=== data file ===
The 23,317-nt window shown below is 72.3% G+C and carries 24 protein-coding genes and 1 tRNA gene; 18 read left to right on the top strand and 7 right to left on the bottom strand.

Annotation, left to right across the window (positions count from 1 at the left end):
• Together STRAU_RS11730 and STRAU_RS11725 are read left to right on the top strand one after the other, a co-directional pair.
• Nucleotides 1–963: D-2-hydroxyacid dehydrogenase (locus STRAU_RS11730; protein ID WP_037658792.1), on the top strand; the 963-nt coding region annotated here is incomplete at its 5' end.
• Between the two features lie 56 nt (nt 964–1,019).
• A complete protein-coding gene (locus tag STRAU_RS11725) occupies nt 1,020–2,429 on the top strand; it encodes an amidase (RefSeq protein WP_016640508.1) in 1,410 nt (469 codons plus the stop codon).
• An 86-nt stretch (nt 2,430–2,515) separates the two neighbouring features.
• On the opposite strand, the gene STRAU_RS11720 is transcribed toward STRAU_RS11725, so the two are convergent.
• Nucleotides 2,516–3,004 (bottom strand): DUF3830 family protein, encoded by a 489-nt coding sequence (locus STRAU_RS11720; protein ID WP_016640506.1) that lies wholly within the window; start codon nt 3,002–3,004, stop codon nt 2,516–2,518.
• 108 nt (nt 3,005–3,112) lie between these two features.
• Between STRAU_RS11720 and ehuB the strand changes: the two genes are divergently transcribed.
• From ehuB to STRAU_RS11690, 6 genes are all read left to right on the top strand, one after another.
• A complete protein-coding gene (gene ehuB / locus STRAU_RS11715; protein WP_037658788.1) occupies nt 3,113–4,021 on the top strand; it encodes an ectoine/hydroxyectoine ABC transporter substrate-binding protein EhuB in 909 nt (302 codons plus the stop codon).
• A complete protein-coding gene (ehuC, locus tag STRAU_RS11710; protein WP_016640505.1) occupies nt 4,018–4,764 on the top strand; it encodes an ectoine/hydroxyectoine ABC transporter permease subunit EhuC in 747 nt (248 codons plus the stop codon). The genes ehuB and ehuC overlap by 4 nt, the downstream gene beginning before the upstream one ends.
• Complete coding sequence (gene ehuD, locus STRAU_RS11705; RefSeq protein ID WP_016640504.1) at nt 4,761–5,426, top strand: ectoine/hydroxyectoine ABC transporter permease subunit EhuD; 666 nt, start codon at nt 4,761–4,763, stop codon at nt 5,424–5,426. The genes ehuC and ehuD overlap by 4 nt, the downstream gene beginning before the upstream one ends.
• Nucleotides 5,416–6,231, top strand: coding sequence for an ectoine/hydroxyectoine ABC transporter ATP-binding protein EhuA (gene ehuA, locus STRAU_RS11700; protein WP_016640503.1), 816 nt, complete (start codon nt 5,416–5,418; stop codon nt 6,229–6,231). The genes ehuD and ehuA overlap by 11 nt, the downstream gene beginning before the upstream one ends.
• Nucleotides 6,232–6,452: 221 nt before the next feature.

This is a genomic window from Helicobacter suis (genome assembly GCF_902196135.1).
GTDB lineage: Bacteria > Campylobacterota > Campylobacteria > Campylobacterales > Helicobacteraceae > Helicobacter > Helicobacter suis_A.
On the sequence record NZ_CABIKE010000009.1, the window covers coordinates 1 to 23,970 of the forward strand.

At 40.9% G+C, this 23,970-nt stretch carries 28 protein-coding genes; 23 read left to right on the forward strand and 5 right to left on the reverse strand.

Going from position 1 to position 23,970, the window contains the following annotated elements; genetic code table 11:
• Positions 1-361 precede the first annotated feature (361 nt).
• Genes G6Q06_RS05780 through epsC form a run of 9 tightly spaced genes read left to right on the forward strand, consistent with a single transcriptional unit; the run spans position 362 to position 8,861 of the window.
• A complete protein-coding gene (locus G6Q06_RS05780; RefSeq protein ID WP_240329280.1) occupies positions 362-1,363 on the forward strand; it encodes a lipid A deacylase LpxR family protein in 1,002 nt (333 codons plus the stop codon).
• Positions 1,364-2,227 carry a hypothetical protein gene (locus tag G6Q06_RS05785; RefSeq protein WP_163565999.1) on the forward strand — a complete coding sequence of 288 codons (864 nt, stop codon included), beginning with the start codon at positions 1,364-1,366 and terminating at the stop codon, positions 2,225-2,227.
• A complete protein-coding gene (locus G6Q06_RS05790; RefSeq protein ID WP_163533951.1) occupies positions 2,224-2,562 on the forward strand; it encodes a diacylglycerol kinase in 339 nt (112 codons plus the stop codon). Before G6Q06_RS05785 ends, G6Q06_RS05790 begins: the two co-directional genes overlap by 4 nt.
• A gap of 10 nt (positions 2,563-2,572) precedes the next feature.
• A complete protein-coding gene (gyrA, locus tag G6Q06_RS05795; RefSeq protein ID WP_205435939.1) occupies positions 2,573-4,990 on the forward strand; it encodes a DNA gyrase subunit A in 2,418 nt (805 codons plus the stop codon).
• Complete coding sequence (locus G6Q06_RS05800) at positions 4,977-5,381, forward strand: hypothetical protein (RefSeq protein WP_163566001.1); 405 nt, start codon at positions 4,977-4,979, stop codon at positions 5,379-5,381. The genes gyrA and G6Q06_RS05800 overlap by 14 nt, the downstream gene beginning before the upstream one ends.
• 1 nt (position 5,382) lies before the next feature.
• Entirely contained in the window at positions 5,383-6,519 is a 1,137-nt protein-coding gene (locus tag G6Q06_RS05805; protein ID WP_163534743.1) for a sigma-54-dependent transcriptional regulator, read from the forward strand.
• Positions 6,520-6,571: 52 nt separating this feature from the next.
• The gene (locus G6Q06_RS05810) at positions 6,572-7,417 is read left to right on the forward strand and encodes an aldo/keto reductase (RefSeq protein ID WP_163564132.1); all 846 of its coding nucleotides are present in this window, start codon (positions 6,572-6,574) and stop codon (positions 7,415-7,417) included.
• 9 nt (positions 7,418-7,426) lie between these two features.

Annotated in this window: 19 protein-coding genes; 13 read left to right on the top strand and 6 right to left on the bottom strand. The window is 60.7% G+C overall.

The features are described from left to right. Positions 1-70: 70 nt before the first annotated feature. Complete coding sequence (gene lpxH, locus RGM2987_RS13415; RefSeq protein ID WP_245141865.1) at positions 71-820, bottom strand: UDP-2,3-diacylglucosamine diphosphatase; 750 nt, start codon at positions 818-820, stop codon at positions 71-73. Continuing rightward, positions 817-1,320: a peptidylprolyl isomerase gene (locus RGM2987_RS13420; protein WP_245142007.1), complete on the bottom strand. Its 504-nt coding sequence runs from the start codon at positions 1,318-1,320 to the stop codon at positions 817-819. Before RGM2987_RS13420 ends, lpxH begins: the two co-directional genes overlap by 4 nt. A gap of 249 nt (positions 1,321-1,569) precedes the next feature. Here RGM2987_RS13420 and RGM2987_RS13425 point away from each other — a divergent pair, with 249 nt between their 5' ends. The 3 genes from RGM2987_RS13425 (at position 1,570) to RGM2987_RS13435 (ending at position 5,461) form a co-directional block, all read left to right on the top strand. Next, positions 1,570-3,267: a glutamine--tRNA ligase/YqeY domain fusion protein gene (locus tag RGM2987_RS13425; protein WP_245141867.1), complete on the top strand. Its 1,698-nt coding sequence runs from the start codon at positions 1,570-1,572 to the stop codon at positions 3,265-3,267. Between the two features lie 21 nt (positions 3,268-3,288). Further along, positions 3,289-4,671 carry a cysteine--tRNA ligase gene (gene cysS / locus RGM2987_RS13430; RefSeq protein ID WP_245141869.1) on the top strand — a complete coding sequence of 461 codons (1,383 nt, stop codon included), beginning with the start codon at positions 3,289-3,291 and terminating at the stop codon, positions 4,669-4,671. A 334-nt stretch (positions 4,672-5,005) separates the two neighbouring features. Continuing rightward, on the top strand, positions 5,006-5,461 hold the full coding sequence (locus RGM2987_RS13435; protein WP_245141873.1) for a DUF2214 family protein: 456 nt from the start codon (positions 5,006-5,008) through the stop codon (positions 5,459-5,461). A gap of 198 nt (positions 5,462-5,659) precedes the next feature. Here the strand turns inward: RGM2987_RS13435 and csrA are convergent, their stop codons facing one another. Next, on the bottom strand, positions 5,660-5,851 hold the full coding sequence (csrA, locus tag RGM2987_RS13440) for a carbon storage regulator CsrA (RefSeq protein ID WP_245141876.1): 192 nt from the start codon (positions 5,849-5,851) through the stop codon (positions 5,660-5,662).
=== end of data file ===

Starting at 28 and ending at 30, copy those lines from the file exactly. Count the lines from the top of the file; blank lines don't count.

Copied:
• A gap of 10 nt (positions 2,563-2,572) precedes the next feature.
• A complete protein-coding gene (gyrA, locus tag G6Q06_RS05795; RefSeq protein ID WP_205435939.1) occupies positions 2,573-4,990 on the forward strand; it encodes a DNA gyrase subunit A in 2,418 nt (805 codons plus the stop codon).
• Complete coding sequence (locus G6Q06_RS05800) at positions 4,977-5,381, forward strand: hypothetical protein (RefSeq protein WP_163566001.1); 405 nt, start codon at positions 4,977-4,979, stop codon at positions 5,379-5,381. The genes gyrA and G6Q06_RS05800 overlap by 14 nt, the downstream gene beginning before the upstream one ends.